The use of the most common fetal-ultrasound procedures averaged 5.2 per delivery in 2014, up 92% from 2004, according to an analysis of data compiled for The Wall Street Journal by nonprofit insurance claims aggregator FAIR Health. However, some experts in the field are saying the scans are not medically justified, especially in light of the upswing in procedures with the devices. Last year, medical societies including the American College of Obstetricians and Gynecologists said low-risk, complication-free pregnancies should only have one or two ultrasounds, according to the WSJ article. And about 80% of pregnancies are low-risk, the newspaper notes, signaling a possible disparity between who is and should be getting the procedure.
“The message needs to be gotten out,” Phillip Bendick, an ultrasound scientist and editor of the Journal of Diagnostic Medical Sonography, told the WSJ. “The public needs to be made aware that if you’re pregnant, you don’t drink alcohol, you don’t smoke and you don’t need to have an ultrasound at every doctor’s visit.” Part of the issue could be the lack of knowledge surrounding fetal ultrasounds. Most of the research examining fetal ultrasound equipment’s safety was done in 1992, when the procedure was used less frequently and produced less acoustic energy, the WSJ notes. And some doctors think ultrasound is inherently safe because it doesn’t deliver any carcinogenic radiation, Wayne State University obstetrician Dr. Jacques Abramowicz told the newspaper. “They think, ‘It’s not X-ray. It’s safe. Period,” he said.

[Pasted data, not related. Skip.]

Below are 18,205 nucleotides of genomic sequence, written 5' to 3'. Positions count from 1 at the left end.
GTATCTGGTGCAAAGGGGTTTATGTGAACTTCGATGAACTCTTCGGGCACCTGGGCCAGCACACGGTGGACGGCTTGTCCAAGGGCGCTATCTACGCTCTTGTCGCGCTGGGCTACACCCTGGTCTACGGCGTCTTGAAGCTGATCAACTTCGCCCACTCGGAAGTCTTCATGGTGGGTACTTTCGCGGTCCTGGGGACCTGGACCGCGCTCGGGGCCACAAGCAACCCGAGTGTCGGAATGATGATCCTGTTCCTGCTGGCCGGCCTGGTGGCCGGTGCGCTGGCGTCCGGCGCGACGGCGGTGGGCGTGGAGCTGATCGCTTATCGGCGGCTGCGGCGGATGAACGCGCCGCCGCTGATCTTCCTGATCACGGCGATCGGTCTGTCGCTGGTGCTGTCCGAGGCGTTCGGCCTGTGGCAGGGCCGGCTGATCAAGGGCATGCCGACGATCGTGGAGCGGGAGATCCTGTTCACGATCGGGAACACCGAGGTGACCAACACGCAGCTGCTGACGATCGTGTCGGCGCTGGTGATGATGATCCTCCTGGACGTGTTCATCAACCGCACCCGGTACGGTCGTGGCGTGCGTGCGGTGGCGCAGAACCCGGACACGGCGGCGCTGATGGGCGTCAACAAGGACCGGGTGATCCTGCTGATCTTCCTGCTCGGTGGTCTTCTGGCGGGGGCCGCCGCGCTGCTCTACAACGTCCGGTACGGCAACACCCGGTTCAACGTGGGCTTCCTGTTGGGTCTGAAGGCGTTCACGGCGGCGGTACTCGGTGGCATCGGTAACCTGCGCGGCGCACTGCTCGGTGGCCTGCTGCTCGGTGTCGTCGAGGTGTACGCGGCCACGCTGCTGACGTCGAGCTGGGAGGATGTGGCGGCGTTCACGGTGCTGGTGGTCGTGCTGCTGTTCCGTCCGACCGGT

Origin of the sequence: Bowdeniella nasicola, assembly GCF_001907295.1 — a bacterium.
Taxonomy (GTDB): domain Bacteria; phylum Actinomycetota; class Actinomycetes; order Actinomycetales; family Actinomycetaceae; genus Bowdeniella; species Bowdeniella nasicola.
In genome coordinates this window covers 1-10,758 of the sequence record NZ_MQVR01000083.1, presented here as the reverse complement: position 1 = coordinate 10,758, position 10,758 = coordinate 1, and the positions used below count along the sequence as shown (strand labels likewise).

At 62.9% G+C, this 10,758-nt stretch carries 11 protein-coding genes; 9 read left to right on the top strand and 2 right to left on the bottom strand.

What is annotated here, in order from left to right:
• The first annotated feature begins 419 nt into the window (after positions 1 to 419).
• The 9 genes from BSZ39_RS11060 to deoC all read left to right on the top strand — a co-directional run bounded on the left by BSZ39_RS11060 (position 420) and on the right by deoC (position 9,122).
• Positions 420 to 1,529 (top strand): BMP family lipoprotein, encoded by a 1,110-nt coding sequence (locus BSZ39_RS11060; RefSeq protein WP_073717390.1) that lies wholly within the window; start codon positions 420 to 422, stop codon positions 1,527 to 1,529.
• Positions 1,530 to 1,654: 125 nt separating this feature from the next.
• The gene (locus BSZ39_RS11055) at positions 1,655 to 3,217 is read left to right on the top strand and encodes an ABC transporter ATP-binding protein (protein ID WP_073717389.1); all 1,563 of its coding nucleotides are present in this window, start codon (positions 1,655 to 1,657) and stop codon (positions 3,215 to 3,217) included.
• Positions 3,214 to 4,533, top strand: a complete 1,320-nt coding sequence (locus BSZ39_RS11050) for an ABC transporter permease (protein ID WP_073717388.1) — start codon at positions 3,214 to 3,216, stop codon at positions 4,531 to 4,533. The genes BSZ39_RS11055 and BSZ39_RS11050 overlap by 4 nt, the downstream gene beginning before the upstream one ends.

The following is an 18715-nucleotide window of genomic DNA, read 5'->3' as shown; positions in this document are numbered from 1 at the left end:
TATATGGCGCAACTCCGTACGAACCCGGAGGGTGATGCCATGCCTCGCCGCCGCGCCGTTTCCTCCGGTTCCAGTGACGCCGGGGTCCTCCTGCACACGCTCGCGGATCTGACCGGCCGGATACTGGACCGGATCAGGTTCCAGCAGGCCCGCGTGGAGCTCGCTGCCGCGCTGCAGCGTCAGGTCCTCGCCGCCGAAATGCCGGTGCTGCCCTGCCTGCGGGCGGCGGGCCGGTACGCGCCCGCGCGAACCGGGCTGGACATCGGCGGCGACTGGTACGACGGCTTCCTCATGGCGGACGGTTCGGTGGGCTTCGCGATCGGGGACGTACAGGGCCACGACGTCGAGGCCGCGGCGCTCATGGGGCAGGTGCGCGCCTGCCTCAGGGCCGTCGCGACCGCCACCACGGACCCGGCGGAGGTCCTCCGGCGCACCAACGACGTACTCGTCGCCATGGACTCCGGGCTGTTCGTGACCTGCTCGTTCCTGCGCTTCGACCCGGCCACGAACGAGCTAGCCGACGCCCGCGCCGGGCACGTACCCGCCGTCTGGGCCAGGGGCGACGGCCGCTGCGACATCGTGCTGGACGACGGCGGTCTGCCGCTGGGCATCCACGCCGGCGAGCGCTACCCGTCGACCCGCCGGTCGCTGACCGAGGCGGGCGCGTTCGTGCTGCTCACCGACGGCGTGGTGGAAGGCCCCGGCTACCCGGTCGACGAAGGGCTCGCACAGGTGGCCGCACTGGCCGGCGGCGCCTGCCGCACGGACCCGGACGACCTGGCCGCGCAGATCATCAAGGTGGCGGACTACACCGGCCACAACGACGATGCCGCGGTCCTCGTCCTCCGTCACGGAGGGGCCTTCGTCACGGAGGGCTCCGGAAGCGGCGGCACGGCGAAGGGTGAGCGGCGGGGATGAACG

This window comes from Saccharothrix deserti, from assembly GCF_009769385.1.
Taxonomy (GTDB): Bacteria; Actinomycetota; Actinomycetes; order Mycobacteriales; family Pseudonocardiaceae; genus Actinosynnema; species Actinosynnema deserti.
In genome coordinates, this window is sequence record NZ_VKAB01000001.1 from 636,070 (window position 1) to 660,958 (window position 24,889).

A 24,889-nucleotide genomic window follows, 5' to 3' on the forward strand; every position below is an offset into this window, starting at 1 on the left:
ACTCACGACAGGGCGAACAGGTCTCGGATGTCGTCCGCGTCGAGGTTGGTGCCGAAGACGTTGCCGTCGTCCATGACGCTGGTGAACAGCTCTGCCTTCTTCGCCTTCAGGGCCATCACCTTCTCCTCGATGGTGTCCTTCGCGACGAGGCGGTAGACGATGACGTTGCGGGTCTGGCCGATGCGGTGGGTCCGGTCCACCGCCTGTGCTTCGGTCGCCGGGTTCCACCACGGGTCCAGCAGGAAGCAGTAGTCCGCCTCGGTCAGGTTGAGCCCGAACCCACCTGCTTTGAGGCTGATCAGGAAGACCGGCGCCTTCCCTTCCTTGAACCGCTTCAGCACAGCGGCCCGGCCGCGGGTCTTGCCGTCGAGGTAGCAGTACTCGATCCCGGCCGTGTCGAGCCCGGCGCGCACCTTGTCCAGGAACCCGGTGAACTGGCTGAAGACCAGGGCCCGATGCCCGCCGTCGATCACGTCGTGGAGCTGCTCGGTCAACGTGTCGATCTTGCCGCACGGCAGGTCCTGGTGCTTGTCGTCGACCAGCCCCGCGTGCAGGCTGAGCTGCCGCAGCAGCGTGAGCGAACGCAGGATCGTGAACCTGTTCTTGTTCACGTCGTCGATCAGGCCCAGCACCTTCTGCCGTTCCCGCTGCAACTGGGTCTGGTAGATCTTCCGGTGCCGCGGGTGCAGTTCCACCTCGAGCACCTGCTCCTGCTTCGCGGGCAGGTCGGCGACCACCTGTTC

The procedure still has its benefits, offering accurate estimates of when conception began and helping doctors make decisions during pregnancy like when to induce labor. Especially in high-risk pregnancies, fetal ultrasounds are useful as they can identify multiple fetuses and detect potential abnormalities, according to the WSJ article.
Still, the method is not foolproof. Fetal ultrasounds often yield false positives, and some physicians end up delivering infants by cesarean section based on the data rather than opting for traditional–and less risky–birth. “If you go looking for trouble, you will find it,” Dr. Jeffrey Kuller, a Duke University obstetrics professor and practicing doctor, told the newspaper.
REFERENCE: Fierce Medical Devices; 17 JUL 2015; Emily Wasserman